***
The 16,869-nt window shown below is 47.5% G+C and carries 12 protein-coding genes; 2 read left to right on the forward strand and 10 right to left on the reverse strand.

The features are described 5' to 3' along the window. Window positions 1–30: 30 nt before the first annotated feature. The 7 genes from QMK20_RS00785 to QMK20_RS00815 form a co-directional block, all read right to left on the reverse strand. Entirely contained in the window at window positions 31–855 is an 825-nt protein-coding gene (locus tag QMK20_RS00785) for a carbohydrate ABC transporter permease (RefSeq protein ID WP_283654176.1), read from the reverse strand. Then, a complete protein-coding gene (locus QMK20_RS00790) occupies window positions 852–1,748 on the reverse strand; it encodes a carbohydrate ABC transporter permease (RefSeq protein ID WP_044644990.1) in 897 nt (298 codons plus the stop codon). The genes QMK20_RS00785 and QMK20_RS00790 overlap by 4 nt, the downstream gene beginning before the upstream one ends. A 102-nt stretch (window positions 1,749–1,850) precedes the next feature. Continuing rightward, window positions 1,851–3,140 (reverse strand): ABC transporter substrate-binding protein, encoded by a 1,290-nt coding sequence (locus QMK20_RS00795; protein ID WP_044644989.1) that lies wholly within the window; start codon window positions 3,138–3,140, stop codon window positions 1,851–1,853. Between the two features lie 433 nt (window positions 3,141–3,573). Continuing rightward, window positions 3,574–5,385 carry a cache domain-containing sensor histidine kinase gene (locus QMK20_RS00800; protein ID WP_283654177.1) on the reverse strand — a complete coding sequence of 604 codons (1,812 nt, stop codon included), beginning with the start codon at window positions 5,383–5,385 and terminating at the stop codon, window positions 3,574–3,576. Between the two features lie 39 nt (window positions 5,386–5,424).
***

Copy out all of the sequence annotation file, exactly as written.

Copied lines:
The 16,869-nt window shown below is 47.5% G+C and carries 12 protein-coding genes; 2 read left to right on the forward strand and 10 right to left on the reverse strand.

The features are described 5' to 3' along the window. Window positions 1–30: 30 nt before the first annotated feature. The 7 genes from QMK20_RS00785 to QMK20_RS00815 form a co-directional block, all read right to left on the reverse strand. Entirely contained in the window at window positions 31–855 is an 825-nt protein-coding gene (locus tag QMK20_RS00785) for a carbohydrate ABC transporter permease (RefSeq protein ID WP_283654176.1), read from the reverse strand. Then, a complete protein-coding gene (locus QMK20_RS00790) occupies window positions 852–1,748 on the reverse strand; it encodes a carbohydrate ABC transporter permease (RefSeq protein ID WP_044644990.1) in 897 nt (298 codons plus the stop codon). The genes QMK20_RS00785 and QMK20_RS00790 overlap by 4 nt, the downstream gene beginning before the upstream one ends. A 102-nt stretch (window positions 1,749–1,850) precedes the next feature. Continuing rightward, window positions 1,851–3,140 (reverse strand): ABC transporter substrate-binding protein, encoded by a 1,290-nt coding sequence (locus QMK20_RS00795; protein ID WP_044644989.1) that lies wholly within the window; start codon window positions 3,138–3,140, stop codon window positions 1,851–1,853. Between the two features lie 433 nt (window positions 3,141–3,573). Continuing rightward, window positions 3,574–5,385 carry a cache domain-containing sensor histidine kinase gene (locus QMK20_RS00800; protein ID WP_283654177.1) on the reverse strand — a complete coding sequence of 604 codons (1,812 nt, stop codon included), beginning with the start codon at window positions 5,383–5,385 and terminating at the stop codon, window positions 3,574–3,576. Between the two features lie 39 nt (window positions 5,386–5,424).